Moving on to 1964-1965 – a productive and scandalous year in Woodstock. My cousin Shane was born in 1965 and so was my youngest uncle, Joel. That’s right: Aunt Sue K and Grandma K2 were pregnant at the same time. Aunt Sue K both had a baby and welcomed her youngest brother into the world in the same year. She and her mother were pregnant at the same time. Again, sounds genetically sketchy, but it’s not. In telling this story, I have had people pipe up to say that there is a similar situation in their family.
Even more crazy (and fodder for gossip): Aunt Sue K and Uncle Terry did what today is basically not such a big deal, but then – in the mid-60’s – was a serious scandal, serious business. Aunt Sue K, who is awesome and talked to me about this in FL when we gathered around my Dad, was going into her senior year of high school when she got pregnant. She was not allowed to return to Woodstock Union High School in her delicate state – that simply was not allowed. She wouldn’t have finished school were in not for an exceptional teacher who was able to overcome/ignore the social stigma to help her finish high school: Arnold Howe. The reverence and gratefulness that she has for Arnie Howe’s persistence in pushing her to finish school and graduate was still in her voice as she told me about this.
And now I’m wondering what year my cousins Linna & Amy & Heather were born; was Aunt Sue B. pregnant that year too? (Added 1/6/2011): Aunt Sue B. was pregnant with Linna ’64-’65 also. What a bumper crop of babies!
But there is one more pregnancy I am sure of. My Dad and his high school sweetheart, Nancy, continued to date even after he went into the Marines. From what I understand, his unit was deployed on a ship into the Mediterranean and then, when things heated up in Vietnam, they returned to the states and had some leave time before (and maybe after, too?) additional training Camp Lejune and Camp Pendleton. He had enough leave time to both get Nancy pregnant and have a huge fight and break up with her. He saved a letter from my grandmother that I scanned (page 1, page 2, page 3) & transcribed. It is hilarious and scary, all rolled into one:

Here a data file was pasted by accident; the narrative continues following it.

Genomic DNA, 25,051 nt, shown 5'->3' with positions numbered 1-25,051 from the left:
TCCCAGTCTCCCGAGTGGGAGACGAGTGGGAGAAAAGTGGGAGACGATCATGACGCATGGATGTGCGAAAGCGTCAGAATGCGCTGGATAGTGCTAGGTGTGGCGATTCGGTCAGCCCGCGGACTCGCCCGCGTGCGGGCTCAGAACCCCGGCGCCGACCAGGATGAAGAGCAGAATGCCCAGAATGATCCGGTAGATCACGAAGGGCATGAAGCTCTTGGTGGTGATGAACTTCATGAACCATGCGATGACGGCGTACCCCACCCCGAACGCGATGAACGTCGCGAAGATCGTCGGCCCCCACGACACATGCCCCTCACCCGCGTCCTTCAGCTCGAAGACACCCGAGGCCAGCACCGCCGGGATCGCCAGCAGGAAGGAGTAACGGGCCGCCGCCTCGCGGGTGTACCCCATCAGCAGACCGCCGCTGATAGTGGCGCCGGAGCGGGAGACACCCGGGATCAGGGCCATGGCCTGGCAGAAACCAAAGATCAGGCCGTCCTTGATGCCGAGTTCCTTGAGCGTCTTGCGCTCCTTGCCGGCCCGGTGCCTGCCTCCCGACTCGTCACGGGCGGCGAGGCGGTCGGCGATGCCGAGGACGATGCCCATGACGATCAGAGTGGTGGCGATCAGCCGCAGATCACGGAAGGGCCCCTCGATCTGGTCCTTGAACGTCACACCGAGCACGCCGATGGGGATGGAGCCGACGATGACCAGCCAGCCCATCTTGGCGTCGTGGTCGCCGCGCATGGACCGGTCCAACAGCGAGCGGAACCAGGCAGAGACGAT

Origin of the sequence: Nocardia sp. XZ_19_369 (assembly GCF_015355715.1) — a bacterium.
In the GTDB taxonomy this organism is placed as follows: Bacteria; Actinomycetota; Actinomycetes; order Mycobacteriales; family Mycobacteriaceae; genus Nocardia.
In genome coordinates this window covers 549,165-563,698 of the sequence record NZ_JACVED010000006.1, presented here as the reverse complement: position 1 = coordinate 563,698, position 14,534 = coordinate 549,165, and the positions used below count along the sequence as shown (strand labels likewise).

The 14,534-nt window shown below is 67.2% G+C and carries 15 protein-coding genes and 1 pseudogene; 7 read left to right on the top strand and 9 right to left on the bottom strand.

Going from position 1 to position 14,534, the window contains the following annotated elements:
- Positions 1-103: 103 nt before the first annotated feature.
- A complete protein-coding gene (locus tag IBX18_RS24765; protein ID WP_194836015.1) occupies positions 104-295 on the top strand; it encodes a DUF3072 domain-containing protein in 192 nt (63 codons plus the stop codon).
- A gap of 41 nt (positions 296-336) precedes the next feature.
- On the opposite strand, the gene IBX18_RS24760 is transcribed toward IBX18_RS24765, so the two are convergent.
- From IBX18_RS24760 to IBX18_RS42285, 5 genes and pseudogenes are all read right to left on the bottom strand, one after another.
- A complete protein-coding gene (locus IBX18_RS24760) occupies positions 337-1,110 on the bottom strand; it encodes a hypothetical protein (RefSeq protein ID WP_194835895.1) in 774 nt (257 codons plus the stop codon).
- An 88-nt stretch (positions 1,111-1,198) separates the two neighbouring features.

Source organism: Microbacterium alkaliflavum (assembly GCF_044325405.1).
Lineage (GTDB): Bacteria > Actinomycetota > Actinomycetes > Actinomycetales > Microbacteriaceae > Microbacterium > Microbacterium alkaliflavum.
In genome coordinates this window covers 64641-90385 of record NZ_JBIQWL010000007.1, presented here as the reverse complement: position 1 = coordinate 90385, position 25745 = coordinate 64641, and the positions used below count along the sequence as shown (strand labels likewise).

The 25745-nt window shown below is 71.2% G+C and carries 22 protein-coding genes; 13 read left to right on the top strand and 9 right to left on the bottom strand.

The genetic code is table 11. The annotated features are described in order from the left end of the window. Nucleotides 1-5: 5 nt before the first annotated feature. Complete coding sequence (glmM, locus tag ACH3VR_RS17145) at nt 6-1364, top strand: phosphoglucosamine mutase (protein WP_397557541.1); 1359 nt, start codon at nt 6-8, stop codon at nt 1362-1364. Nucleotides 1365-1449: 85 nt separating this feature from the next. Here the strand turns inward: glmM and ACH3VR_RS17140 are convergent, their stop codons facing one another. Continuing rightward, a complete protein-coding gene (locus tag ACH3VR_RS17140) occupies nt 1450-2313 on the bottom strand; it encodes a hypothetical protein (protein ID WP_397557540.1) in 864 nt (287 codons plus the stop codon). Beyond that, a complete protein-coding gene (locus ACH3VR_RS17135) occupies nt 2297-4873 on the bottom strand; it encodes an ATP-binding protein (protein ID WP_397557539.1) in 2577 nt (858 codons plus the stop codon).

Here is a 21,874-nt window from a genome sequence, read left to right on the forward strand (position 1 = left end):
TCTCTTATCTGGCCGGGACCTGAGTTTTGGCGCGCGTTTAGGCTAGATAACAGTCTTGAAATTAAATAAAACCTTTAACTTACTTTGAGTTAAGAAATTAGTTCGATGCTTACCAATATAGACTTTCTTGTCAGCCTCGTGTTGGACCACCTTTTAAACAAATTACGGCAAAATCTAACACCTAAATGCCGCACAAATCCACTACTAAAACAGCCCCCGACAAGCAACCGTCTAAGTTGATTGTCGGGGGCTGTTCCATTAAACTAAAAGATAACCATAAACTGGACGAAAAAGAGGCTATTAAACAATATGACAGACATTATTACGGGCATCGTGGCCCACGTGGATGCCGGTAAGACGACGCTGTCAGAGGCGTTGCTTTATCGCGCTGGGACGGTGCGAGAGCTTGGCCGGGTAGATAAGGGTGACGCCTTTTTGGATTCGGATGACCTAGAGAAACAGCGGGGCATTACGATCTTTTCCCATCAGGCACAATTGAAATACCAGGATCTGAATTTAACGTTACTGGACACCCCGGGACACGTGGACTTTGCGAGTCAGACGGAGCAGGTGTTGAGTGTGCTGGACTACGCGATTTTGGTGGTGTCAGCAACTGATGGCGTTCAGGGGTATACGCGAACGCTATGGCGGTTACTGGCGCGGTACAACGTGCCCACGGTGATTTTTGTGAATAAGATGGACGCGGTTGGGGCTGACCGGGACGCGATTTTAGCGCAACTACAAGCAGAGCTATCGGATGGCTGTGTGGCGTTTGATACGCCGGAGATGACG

- Sun. P.M.
I love this letter – I would love to pick it apart and point out all of the things it says about my grandparents, but alas – I’m almost out of time. From what I understand, my Dad had also taken up with my mother (as they say) during his leave and my mother still feels guilty about it; had she known about all of the unresolved things between Dad & Nancy, in particular that there was a fight but extenuating circumstances (i.e., a baby on the way), she never would have gone out with him, taken up with him, looked at him cross-eyed. I think – maybe – my Dad did offer to “do the right thing” and marry Nancy, though this part of the story is extremely hazy for me – I have no idea who did what and how they felt about it. Nancy ultimately found someone else, (I would even go so far as to say someone better), who is at her side to this day.
So to the ladies who gave birth in 1965: you all have my respect for the courage it took live through that under the microscope of small town life. And also, to all the Aunt Sues out there: every time I see Sue Bee Honey, I think of all of you and your initials.